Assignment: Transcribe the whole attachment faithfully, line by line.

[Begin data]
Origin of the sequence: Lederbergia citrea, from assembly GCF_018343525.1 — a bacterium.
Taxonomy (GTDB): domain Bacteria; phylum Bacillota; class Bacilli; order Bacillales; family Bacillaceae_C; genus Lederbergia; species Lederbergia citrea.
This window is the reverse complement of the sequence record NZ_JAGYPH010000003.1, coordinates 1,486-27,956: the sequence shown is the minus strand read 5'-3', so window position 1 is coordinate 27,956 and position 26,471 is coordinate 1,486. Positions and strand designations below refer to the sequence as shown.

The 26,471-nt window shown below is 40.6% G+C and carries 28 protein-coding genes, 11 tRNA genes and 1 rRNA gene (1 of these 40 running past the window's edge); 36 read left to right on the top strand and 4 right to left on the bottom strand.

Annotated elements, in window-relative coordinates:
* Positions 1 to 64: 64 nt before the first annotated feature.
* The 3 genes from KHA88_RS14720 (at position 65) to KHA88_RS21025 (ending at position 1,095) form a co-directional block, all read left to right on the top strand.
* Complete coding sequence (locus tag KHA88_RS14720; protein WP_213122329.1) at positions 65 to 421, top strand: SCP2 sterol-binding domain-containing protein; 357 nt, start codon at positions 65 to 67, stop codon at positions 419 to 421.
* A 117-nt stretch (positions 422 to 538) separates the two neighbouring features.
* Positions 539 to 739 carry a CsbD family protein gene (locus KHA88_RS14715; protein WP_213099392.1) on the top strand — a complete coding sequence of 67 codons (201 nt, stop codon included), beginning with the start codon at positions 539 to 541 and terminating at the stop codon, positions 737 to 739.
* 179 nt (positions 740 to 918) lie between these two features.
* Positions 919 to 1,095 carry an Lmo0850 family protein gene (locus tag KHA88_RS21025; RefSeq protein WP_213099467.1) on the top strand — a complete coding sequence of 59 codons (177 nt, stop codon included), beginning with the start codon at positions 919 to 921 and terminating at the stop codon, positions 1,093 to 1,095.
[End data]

Origin of the sequence: Lederbergia citrea, from assembly GCF_018343525.1 — a bacterium.
Taxonomy (GTDB): domain Bacteria; phylum Bacillota; class Bacilli; order Bacillales; family Bacillaceae_C; genus Lederbergia; species Lederbergia citrea.
This window is the reverse complement of the sequence record NZ_JAGYPH010000003.1, coordinates 1,486-27,956: the sequence shown is the minus strand read 5'-3', so window position 1 is coordinate 27,956 and position 26,471 is coordinate 1,486. Positions and strand designations below refer to the sequence as shown.

The 26,471-nt window shown below is 40.6% G+C and carries 28 protein-coding genes, 11 tRNA genes and 1 rRNA gene (1 of these 40 running past the window's edge); 36 read left to right on the top strand and 4 right to left on the bottom strand.

Annotated elements, in window-relative coordinates:
* Positions 1 to 64: 64 nt before the first annotated feature.
* The 3 genes from KHA88_RS14720 (at position 65) to KHA88_RS21025 (ending at position 1,095) form a co-directional block, all read left to right on the top strand.
* Complete coding sequence (locus tag KHA88_RS14720; protein WP_213122329.1) at positions 65 to 421, top strand: SCP2 sterol-binding domain-containing protein; 357 nt, start codon at positions 65 to 67, stop codon at positions 419 to 421.
* A 117-nt stretch (positions 422 to 538) separates the two neighbouring features.
* Positions 539 to 739 carry a CsbD family protein gene (locus KHA88_RS14715; protein WP_213099392.1) on the top strand — a complete coding sequence of 67 codons (201 nt, stop codon included), beginning with the start codon at positions 539 to 541 and terminating at the stop codon, positions 737 to 739.
* 179 nt (positions 740 to 918) lie between these two features.
* Positions 919 to 1,095 carry an Lmo0850 family protein gene (locus tag KHA88_RS21025; RefSeq protein WP_213099467.1) on the top strand — a complete coding sequence of 59 codons (177 nt, stop codon included), beginning with the start codon at positions 919 to 921 and terminating at the stop codon, positions 1,093 to 1,095.